Date created: 01/12/22 13:00:45. Last modified: 02/24/22 11:53:20

Route-Domain Troubleshooting

Running Commands within a Routing Domain

One can see in the following example device config a route-domain with ID 20, and under that RD the load-balancer has an interface configred with ip 10.244.148.1:

net route-domain Common/lab-rd {
    description "LAB Route Domain"
    id 20
    routing-protocol {
        BFD
        BGP
    }
    vlans {
        lab/lab-server-vlan3
        lab/lab-server-vlan1
        lab/lab-server-vlan2
        lab/lab-slb-fw
    }
}
...
net self lab/10.244.148.1/23 {
address 10.244.148.1%20/23
allow-service {
icmp:any
}
floating enabled
partition lab
traffic-group Common/traffic-group-1
unit 1
vlan lab/lab-server-vlan2
}

 

One can also list routing-domains and their ID on the CLI:

username@(ls100-is)(cfg-sync In Sync)(Active)(/Common)(tmos)# list auth partition
auth partition Common {
    description "Repository for system objects and shared objects."
}
auth partition lab {
    default-route-domain 20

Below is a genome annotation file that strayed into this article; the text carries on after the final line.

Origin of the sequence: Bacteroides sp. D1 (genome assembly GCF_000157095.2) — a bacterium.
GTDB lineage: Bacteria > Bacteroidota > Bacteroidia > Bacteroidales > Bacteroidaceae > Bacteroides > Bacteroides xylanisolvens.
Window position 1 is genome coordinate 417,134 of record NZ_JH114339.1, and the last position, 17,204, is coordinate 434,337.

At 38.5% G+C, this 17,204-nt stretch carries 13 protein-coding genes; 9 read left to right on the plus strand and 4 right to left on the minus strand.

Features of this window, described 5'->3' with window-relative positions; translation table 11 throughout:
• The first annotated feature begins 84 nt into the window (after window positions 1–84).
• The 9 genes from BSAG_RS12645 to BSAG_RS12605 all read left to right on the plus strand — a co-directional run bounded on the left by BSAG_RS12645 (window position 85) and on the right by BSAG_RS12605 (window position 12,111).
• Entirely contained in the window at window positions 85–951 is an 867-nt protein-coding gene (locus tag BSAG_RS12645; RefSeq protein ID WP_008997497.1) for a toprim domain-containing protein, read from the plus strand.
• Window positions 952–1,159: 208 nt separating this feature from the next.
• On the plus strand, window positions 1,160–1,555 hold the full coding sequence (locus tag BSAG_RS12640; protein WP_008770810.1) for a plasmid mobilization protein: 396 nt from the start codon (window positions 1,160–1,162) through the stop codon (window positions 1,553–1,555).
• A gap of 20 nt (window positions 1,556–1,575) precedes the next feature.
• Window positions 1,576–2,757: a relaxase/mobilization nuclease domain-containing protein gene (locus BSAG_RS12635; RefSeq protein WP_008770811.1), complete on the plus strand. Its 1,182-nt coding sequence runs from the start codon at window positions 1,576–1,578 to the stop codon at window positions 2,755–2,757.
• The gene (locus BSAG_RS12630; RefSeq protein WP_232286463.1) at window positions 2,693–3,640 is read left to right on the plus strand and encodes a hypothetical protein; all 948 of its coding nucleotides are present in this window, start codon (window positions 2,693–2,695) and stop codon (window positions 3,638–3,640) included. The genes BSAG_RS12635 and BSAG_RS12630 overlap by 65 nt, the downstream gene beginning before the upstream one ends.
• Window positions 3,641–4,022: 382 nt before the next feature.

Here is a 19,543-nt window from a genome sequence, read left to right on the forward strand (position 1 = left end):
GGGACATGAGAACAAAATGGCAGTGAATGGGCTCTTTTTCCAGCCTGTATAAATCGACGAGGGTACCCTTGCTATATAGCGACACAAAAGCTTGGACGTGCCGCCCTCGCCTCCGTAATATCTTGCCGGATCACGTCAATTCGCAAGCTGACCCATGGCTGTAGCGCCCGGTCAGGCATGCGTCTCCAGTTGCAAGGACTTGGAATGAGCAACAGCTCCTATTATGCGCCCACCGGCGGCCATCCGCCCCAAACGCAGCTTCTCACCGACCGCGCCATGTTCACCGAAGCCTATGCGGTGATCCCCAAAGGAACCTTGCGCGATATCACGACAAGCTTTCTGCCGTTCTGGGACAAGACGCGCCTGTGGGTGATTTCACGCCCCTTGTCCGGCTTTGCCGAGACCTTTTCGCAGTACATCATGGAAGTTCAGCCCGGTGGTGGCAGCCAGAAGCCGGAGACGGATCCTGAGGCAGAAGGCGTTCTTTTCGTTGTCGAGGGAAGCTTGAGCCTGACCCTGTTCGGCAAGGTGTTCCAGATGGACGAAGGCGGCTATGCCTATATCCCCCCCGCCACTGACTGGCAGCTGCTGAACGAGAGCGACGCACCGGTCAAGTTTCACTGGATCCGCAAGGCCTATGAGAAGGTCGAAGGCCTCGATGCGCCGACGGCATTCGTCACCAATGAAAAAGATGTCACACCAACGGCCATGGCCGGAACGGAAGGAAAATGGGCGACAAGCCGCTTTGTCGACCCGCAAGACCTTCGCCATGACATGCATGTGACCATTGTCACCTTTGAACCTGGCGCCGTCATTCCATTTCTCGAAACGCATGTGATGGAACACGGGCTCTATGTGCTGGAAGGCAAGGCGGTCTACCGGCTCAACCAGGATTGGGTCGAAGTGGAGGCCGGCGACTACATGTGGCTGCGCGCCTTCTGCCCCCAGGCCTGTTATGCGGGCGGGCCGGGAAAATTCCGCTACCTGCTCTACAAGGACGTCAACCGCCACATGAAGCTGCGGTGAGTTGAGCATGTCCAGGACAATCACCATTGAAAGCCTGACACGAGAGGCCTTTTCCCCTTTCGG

description "LAB Route Domain"
}
auth partition so {
    default-route-domain 30
    description "SO Partition"
}
auth partition su {
    default-route-domain 10
    description "SU Partition"
}

 

If one wants to issue commands on the CLI inside a routing domain one can use the Zebos CLI.

In order to run a traceroute from this RD, one must use Zebos which is initiated using the "imish" command from "tmsh" (the traffic manager shell), and specify the route-domain ID:

username@(ls101-is)(cfg-sync In Sync)(Standby)(/Common)(tmos)# imish -r 20
ls101-is[20]>enable
ls101-is[20]#traceroute ip 10.10.10.10

^ This traceroute will now come from 10.244.148.1

 


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